(CN) – Despite receiving a slew of regulatory breaks from the Trump administration, U.S. coal mining giant Murray Energy filed for Chapter 11 protection Tuesday in a U.S. Bankruptcy Court in Columbus, Ohio.
Murray Energy holds a debt of $2.7 billion in a world that is becoming increasingly interested in cleaner, more renewable forms of energy. It is the eighth coal company to file for bankruptcy in 2019.
According to the Energy Information Administration, the company was the fourth-largest coal producer in the country in 2018. The Ohio-based company's former president and CEO Bob Murray is a vocal Trump supporter, who donated $300,000 to Trump's inauguration. Since the filing, Murray resigned those two titles, which are now held by his nephew, Robert Moore. Murray will continue to stay on as a chairman.
Cecil Roberts, president of the United Mine Workers of America said in a press release Tuesday that the filing comes as "no surprise."
"Coal production in this country continues to decline, due to the glut of natural gas on the market and continued government preference for gas and renewable energy to replace coal-fired power generation. Combined with a recent severe reduction in coal exports, these factors delivered a one-two punch that an over-extended Murray Energy could not withstand," Roberts said.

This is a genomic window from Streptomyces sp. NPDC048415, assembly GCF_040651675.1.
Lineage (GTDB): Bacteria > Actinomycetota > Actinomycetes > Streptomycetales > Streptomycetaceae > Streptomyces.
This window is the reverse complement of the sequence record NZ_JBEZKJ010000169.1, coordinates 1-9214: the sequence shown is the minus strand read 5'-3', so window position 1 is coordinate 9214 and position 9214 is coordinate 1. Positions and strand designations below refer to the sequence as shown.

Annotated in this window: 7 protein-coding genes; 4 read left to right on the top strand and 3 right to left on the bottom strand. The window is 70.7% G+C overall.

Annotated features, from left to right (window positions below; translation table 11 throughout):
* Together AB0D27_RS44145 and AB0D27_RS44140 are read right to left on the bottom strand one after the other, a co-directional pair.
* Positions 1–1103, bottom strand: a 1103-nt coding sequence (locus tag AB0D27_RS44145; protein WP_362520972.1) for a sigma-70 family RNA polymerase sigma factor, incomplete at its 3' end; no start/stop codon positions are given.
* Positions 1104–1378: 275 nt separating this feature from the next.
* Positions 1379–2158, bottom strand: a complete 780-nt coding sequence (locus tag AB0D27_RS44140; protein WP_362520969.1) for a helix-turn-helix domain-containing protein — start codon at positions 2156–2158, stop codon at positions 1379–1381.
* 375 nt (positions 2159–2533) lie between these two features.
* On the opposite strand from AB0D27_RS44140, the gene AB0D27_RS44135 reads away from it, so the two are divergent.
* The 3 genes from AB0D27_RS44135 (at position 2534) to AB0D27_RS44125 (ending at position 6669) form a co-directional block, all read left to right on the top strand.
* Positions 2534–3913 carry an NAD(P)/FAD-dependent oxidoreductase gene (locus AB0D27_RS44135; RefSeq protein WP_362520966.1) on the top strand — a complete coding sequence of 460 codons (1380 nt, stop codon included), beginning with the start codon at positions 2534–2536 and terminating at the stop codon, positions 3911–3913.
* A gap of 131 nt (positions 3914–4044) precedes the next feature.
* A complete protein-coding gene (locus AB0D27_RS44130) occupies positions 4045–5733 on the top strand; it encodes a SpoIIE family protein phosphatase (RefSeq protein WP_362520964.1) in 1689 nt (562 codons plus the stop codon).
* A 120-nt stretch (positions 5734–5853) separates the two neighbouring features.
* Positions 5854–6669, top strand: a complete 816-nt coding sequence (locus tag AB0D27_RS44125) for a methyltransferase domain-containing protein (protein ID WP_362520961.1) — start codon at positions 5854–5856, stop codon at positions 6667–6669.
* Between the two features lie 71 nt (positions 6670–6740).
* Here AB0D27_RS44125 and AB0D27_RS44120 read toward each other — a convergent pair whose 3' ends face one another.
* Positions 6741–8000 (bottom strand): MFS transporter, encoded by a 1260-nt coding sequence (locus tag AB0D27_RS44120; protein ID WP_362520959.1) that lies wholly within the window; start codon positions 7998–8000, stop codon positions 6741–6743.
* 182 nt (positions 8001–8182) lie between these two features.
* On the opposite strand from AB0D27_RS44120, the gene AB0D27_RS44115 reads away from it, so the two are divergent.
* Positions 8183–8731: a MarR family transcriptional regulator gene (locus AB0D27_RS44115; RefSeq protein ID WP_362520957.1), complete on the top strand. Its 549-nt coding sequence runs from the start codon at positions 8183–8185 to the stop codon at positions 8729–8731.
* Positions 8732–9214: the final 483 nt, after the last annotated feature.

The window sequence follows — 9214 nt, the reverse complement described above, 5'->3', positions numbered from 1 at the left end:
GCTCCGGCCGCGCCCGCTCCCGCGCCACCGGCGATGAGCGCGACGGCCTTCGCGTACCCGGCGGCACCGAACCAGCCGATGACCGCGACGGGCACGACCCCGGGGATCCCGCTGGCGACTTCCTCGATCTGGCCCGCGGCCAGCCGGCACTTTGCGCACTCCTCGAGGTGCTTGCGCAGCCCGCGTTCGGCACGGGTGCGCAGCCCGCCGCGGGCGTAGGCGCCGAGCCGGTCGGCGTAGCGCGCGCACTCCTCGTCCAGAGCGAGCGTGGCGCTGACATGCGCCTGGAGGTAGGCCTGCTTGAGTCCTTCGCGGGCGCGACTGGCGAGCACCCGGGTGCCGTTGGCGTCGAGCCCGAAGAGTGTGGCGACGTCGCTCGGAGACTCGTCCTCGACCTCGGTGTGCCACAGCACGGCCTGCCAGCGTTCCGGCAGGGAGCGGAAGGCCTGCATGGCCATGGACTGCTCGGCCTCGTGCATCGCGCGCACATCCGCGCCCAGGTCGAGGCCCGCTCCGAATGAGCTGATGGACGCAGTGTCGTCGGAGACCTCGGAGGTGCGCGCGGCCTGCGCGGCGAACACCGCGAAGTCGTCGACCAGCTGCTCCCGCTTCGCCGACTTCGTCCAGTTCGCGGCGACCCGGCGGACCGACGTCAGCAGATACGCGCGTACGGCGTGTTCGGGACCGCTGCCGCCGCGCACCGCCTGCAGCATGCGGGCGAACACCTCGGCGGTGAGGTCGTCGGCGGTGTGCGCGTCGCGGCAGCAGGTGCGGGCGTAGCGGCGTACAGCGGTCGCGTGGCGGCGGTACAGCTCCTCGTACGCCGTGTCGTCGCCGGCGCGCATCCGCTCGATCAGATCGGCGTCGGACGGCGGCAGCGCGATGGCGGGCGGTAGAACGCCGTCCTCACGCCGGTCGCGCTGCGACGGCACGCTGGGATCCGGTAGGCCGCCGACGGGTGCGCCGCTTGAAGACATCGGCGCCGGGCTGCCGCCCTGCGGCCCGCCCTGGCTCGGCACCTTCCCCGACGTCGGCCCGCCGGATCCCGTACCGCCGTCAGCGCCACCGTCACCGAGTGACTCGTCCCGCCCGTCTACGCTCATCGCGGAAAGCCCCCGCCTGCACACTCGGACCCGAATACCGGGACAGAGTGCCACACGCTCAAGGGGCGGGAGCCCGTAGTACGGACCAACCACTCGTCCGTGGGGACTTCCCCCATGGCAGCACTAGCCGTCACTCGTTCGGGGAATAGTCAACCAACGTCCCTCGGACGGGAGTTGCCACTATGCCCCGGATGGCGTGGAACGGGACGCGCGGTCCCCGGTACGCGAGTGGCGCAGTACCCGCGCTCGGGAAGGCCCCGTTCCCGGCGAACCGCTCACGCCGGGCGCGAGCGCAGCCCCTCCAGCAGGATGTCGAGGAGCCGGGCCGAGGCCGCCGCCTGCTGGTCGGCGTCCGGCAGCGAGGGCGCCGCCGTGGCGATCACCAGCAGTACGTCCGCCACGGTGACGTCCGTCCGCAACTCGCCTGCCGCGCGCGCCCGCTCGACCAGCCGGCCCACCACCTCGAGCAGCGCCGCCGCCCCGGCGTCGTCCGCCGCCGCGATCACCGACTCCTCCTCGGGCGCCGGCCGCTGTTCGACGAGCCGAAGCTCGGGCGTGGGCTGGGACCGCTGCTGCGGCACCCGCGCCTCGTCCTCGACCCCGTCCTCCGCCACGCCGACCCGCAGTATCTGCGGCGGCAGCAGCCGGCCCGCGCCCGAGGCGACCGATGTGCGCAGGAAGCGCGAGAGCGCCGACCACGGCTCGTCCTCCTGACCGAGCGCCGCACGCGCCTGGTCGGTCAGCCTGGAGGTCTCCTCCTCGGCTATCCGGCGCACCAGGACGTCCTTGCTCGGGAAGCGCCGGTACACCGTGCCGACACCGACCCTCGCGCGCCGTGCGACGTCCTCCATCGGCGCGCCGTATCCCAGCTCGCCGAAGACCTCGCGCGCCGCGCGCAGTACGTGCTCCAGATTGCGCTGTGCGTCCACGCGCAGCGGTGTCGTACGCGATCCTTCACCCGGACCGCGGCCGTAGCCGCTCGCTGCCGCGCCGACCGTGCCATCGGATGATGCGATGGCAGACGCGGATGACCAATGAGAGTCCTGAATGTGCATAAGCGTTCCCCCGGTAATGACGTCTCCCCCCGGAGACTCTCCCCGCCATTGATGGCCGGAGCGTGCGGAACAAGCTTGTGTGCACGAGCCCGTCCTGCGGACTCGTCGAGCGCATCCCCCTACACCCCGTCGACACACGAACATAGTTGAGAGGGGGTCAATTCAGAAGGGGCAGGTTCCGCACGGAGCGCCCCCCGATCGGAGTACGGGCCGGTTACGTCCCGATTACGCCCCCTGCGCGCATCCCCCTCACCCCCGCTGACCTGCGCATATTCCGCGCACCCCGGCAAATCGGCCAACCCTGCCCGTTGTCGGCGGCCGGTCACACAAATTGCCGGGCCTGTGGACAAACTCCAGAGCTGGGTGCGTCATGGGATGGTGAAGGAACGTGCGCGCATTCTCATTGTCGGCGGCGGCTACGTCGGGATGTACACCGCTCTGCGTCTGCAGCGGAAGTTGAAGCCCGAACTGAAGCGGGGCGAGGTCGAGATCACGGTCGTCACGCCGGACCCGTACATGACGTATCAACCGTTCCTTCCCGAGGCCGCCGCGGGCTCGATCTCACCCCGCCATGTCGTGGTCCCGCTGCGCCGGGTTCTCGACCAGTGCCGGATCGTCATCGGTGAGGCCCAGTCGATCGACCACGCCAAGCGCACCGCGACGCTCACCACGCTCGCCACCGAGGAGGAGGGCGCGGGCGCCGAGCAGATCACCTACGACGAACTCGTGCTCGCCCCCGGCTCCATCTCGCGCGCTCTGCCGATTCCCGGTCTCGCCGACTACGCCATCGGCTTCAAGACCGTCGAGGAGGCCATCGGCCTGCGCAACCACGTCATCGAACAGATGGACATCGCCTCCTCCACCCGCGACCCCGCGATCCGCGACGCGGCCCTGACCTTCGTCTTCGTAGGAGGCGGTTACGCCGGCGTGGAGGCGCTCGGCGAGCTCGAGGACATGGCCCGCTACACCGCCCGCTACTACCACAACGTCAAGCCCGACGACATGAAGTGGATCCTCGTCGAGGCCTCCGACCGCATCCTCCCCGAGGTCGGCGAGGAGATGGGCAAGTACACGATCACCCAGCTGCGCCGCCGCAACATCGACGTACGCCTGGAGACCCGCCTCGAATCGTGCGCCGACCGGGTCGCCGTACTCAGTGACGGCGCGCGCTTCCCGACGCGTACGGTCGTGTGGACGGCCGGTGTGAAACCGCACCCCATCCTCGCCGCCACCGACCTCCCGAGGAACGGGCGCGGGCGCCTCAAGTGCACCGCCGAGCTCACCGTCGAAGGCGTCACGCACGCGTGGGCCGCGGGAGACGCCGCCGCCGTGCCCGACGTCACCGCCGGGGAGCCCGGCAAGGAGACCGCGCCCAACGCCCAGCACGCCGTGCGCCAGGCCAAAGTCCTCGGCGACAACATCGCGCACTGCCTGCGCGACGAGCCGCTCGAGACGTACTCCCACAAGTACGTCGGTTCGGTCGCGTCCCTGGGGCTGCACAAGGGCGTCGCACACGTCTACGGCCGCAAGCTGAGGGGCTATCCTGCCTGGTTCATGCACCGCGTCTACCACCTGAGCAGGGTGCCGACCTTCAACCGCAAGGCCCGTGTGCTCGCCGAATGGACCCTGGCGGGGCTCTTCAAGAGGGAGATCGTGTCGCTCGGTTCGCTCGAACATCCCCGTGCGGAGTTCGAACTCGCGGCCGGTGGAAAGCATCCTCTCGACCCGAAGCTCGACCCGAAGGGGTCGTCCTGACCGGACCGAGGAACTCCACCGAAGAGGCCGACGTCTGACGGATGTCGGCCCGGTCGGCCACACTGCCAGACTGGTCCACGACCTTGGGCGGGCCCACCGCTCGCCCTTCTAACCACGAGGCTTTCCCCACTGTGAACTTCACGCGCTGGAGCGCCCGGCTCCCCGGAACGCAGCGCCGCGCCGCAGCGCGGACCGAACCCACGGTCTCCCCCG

"Now comes the part where workers and their families pay the price for corporate decision-making and governmental actions," he continued, referring to retired miners' health care and pensions.
The company said in a statement Tuesday that it had entered into a Restructuring Support Agreement with the "Ad Hoc Lender Group," which now holds more than 60% of the approximately $1.7 billion in claims under the company's Superpriority Credit and Guaranty Agreement.
According to restructuring agreement, which is posted to the company's website, Murray is estimated to have more than 5,000 employees – with around 2,400 belonging to a union – and faces around $8 billion in liabilities for pensions and benefits plans.